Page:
New research from the University of Exeter and King's College London has shown how a population of brown trout can survive in the contaminated waters of the River Hayle in Cornwall where metal concentrations are so high they would be lethal to fish from unpolluted sites. The team believe this is due to changes in the expression of their genes. The research was funded by NERC and the Salmon and Trout Association.
The researchers compared the trout living in the River Hayle with a population living in a relatively clean site in the River Teign. The results showed that the accumulation of metals in the kidney and liver where metals are stored and detoxified - were 19 and 34 times higher in the Hayle trout, respectively. In the gill, concentrations averaging 63 times higher were present in the Hayle fish, but there were no differences in metal content in the gut. This accumulation of metals in the Hayle fish highlights their extraordinary tolerance of the extreme metal concentrations in their environment.
In order to investigate how the Hayle brown trout are able to tolerate such high levels of metal exposure, and also look for potential signs of toxicity, advanced high throughput sequencing was conducted at the Exeter Sequencing Facility to sequence the genes and then measure changes in their expression between the two river sites. The gene encoding a protein, metallothionein, responsible for binding, storing and detoxifying a number of metals, was found to be highly expressed in the River Hayle trout, indicating its importance in their ability to tolerate metals in their environment. Evidence of the presence of other metal-binding and transporting proteins, particularly those responsible for handling iron, was also found.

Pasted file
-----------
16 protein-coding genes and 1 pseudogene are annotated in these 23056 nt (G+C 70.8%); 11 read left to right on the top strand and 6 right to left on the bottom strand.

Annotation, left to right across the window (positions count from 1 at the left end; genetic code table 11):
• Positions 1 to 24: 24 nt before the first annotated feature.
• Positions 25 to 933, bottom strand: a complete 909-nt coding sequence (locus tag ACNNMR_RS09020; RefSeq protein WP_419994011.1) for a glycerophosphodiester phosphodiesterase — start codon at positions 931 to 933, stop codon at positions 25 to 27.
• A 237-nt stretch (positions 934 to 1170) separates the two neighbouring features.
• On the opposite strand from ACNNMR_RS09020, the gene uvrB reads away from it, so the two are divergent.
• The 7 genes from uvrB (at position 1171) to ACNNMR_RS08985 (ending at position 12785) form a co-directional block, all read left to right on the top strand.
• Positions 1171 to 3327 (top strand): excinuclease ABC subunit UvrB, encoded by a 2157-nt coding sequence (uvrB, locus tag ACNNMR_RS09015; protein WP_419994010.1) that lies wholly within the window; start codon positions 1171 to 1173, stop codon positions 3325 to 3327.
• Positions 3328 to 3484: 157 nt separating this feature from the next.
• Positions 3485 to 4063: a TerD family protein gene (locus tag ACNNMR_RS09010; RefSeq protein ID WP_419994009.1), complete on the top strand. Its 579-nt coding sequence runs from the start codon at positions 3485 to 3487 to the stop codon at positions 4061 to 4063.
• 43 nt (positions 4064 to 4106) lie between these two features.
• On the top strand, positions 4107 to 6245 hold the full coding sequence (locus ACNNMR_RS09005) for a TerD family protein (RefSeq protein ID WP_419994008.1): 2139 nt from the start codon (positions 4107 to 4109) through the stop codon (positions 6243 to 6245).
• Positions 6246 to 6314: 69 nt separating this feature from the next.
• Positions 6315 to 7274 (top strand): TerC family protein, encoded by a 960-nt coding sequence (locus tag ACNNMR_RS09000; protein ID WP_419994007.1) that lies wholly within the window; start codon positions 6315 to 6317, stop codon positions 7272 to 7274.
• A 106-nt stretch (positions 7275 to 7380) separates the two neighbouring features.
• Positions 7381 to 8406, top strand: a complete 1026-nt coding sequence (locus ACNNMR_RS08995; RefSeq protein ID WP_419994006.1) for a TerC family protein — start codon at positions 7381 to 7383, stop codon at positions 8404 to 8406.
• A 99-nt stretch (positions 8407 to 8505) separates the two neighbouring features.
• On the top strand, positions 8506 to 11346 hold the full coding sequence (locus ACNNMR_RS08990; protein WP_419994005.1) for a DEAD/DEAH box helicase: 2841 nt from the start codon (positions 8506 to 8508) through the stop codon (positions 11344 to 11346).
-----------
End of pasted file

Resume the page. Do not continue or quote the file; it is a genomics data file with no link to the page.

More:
Usually metals cause toxicity in fish by causing oxidative damage and disrupting the balance of ions in the body. The team found evidence that to counter this toxicity, Hayle fish showed changes in genes responsible
|Contact: Dr. Johanna Bowler|
University of Exeter